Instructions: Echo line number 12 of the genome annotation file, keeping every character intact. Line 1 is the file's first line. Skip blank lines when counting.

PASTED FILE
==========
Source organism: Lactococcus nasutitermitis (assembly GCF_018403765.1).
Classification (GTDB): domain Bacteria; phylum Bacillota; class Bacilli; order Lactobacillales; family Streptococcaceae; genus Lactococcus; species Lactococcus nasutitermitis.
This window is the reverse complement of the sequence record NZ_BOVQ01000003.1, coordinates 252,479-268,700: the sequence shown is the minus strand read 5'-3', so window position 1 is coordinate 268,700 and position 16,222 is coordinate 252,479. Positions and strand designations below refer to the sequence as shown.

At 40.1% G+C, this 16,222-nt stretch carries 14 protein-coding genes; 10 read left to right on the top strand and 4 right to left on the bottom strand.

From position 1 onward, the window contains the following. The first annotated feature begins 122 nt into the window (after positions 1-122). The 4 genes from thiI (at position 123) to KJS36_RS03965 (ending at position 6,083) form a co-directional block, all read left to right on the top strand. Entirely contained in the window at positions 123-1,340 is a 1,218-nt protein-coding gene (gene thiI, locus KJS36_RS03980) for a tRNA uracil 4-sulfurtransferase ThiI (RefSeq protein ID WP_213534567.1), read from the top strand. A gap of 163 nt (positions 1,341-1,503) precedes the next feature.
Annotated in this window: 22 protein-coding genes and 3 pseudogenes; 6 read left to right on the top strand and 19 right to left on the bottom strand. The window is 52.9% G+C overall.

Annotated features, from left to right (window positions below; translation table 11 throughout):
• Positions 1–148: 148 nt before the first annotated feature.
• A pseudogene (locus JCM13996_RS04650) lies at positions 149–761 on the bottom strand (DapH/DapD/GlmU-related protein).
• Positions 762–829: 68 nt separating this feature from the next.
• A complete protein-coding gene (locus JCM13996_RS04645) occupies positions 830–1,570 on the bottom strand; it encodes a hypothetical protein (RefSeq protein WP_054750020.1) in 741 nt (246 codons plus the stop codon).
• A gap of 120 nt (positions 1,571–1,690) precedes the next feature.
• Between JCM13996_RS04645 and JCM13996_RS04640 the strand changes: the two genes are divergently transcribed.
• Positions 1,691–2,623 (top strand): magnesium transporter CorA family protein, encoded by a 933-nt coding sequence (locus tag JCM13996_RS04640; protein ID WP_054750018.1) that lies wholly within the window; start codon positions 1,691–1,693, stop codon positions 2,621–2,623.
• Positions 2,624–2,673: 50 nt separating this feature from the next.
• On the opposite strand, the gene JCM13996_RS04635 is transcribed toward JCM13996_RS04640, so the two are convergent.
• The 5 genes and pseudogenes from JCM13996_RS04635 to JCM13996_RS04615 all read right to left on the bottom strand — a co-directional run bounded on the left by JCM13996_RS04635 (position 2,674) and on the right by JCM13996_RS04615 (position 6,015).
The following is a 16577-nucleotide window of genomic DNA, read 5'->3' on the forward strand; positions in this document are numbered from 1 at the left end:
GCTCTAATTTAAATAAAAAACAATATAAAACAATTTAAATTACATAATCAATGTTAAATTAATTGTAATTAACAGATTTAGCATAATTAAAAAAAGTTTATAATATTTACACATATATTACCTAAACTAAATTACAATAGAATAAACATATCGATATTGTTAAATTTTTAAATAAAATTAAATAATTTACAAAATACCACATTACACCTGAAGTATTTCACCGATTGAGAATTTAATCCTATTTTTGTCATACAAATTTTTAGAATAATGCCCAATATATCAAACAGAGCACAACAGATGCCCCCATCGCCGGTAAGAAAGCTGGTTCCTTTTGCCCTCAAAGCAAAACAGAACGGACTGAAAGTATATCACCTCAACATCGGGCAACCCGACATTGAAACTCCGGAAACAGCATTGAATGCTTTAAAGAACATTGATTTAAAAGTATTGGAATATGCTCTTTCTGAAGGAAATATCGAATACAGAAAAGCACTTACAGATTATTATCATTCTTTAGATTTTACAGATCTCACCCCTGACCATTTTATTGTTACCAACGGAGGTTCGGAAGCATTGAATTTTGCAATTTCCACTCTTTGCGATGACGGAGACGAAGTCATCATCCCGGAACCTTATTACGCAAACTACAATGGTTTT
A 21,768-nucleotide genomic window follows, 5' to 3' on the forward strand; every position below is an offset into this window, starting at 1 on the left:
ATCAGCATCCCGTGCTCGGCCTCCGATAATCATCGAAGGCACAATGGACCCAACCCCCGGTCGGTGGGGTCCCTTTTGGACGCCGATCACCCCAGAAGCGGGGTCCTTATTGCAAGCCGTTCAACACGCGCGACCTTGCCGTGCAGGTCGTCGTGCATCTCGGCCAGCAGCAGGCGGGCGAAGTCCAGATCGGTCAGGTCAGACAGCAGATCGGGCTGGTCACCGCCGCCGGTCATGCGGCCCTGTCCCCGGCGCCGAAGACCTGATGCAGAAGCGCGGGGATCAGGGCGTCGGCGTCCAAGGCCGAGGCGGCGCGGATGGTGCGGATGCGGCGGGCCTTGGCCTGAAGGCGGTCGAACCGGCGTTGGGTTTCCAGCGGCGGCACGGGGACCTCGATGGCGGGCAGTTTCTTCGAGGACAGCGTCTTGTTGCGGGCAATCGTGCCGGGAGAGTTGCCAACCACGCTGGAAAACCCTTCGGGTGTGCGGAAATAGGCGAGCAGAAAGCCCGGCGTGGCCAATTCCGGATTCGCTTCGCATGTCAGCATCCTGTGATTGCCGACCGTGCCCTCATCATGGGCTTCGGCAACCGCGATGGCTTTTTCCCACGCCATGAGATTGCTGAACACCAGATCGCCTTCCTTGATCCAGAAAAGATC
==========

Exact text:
• A gap of 120 nt (positions 1,571–1,690) precedes the next feature.